For a cancer survivor, life can be a continuing and recurrent struggle towards normalcy. My recent bout with H1N1 influenza was yet another reminder of the sometimes tenuous thread holding us to health and well-being. My trip to Las Vegas, as optimistic and invigorating as it first seemed, turned out to be the trigger for my short descent into the fevery world of illness. Everything has its price.
But now I am finally pushing back to “normal” with a regular Monday discussion of our current book club selection – “Lisa’s Story – the other shoe” by Tom Batiuk. One of the few pluses of my brief hospitalization was that I had the time, and sufficient energy, to finish reading the book.
Mr Batiuk created the comic strip Funky Winkerbean in 1972. Starting off as a typical gag-structured comedy, the series evolved by tackling more serious fare suh as teen dating abuse, teen suicide, school violence, the Gulf War, alcoholism and divorce. So by 1999 the tone had been set for one of the main characters, Lisa Moore, to deal with a personal crisis of breast cancer. As our last author, Evan Handler, taught us, the experience of cancer often includes occasional doses of humor, however black that humor might be. We survivors find it easier than most to identify with this dark laughter.
The structure of the comic strip, while imposing some limits on the narrative, also liberates it by combining pictures with words aimed at a final punch line for each set of frames. The story, meant to be told in distinct daily installments, is broken up structurally and emotionally. But strung together in a book, each set of frames builds on one another. One gets the same sense of time passing as in the real experience. What will happen tomorrow? Will Lisa achieve remission? Will the cancer return?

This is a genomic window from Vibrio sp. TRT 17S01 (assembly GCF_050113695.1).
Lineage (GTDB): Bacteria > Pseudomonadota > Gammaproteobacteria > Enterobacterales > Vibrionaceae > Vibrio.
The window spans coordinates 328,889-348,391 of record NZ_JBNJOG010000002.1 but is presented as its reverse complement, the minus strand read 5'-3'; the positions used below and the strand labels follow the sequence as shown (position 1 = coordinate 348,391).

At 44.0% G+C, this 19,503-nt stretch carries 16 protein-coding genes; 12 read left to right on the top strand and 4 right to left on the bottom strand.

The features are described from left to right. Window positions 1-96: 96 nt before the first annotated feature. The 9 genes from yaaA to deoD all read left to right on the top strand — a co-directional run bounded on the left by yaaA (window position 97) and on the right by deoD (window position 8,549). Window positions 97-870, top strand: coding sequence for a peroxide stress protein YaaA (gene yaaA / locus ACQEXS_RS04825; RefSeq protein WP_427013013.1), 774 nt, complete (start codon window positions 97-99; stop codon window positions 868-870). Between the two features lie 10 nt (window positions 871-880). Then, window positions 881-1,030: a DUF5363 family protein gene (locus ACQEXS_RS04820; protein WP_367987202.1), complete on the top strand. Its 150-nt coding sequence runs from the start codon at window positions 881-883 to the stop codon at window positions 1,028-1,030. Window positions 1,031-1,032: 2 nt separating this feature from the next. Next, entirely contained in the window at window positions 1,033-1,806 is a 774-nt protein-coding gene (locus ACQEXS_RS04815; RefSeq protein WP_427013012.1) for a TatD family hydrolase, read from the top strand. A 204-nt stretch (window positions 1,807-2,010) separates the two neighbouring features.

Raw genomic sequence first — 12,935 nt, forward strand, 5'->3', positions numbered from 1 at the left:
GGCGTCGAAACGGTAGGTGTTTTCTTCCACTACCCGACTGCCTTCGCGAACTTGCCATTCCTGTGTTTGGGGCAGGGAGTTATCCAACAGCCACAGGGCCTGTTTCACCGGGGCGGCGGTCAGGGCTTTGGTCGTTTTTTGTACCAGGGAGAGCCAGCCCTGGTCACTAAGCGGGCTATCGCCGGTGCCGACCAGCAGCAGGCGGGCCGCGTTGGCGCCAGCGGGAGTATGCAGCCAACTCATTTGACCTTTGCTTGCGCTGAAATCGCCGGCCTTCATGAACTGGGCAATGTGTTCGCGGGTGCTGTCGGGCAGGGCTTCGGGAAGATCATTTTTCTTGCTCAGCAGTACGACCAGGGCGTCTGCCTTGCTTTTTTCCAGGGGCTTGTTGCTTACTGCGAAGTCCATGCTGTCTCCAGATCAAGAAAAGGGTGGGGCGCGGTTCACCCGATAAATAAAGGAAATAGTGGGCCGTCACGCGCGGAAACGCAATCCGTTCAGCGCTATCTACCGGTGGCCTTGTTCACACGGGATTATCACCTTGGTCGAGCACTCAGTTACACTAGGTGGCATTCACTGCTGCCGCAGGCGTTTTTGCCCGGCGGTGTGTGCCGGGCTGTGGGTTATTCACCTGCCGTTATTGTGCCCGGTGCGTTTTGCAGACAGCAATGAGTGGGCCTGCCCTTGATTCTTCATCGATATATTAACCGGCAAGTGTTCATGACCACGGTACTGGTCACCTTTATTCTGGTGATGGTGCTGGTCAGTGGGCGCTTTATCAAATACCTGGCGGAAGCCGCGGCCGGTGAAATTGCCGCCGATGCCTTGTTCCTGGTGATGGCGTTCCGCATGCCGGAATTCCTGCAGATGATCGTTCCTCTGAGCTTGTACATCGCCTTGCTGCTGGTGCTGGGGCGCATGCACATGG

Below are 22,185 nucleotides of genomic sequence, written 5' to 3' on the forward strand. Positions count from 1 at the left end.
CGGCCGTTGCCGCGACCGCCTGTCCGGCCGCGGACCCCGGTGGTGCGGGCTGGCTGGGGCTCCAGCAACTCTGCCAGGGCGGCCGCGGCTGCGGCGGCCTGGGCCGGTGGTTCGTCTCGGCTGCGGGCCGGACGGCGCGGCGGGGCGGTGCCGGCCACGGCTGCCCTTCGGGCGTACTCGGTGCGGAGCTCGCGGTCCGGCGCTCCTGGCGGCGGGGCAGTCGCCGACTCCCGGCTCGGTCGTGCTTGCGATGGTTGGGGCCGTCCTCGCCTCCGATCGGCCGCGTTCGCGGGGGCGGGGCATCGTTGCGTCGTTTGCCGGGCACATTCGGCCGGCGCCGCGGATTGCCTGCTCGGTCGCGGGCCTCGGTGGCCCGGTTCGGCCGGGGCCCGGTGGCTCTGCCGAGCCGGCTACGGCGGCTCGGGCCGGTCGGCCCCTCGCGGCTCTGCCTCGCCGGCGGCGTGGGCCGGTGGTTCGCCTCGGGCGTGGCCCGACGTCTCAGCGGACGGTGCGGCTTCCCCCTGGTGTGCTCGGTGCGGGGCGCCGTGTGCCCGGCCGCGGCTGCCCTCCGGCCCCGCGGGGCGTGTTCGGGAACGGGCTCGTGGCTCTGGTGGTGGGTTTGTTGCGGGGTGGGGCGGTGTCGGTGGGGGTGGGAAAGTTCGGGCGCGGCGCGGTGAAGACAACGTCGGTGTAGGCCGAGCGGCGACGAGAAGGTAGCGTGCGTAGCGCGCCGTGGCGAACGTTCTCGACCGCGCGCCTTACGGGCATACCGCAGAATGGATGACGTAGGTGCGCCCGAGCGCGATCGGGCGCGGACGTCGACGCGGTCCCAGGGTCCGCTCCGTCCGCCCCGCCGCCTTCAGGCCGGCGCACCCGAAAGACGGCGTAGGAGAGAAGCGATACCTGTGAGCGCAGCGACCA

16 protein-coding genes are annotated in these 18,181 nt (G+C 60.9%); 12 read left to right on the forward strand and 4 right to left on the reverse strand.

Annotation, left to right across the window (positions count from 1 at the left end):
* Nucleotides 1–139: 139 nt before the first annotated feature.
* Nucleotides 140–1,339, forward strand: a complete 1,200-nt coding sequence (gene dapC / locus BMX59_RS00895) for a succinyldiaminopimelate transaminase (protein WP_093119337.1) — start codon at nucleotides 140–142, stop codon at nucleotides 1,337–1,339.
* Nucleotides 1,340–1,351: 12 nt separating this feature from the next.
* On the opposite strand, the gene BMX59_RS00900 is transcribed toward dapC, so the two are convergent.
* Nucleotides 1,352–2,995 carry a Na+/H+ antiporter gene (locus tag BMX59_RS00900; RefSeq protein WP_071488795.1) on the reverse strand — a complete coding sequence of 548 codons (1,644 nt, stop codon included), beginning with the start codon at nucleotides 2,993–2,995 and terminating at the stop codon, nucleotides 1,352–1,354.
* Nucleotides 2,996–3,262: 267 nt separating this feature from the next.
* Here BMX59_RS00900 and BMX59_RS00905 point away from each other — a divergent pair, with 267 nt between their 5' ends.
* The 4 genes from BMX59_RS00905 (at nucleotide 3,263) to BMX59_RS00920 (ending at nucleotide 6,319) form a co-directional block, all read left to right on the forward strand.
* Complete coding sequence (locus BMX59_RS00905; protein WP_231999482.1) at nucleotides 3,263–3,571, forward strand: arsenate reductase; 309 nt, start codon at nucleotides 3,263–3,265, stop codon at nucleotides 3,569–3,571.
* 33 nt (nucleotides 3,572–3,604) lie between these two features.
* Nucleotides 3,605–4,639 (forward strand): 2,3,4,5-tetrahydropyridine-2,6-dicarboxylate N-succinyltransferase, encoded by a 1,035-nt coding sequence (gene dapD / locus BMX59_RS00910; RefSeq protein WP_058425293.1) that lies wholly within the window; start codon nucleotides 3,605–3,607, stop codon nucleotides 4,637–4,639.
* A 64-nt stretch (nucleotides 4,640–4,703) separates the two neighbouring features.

Much of what happens to Lisa is familiar to most of us. The vague, early signs of disease, the first physician appointments leading up to diagnosis, the attendant shock and disbelief. The casual conversations, the exchanged glances that occur outside the medical drama all hit home. A running joke regards the finanicial obstacle course set up my Lisa’s insurance company, “Denialcare”.
The long trajectory allowed by the daily comic strip format lets Lisa encounter a whole range of questions and issues. Lamenting over the need for a mastectomy and then feeling guilty, Lisa wonders “what is is about God that makes him hate pride so much…while being so indifferent to suffering.” Crises of faith are frequently attendant to a diagnosis of cancer.
Lisa’s relationship with her husband Les reveals the subtleties of the cancer patient/caregiver dynamic. Lisa loses her hair and then a breast. She endures reconstructive surgery while trying to recontruct their marital relationship before cancer. Les attempts at emotional support do not always succeed. “I just want to be alone! I’m disfigured, exhausted, going bald and gaining weight…!” “What do you want from me?” she demands. Les answers helplessly in his mind “I want things like they were.”
We follow Lisa through therapy and its aftermath. She joins local support groups as well as on-line ones. The first part of the book closes at a support group meeting where Lisa receives her five-year survivor pin. She answers “Thanks…although this is a heck of a way to collect jewelry.”
Next Reading Assignment: The second part of the book “The Other Shoe” in which Lisa faces relapse and progressive disease.
Discussion Questions: In what ways did you find the comic-strip format easier or harder to relate to? How is this atypical format effective in dealing with such serious issues as cancer, relapse, and dying? As the story progresses, Lisa’s physical changes are also expressed with the artist’s pen. This is somethng we don’t always see in purely narrative works. How did this affect your response to the tale? The story does not end with her death, but rather continues on illustrating the effect of her life and death on the people in her family. How effective was this epilogue?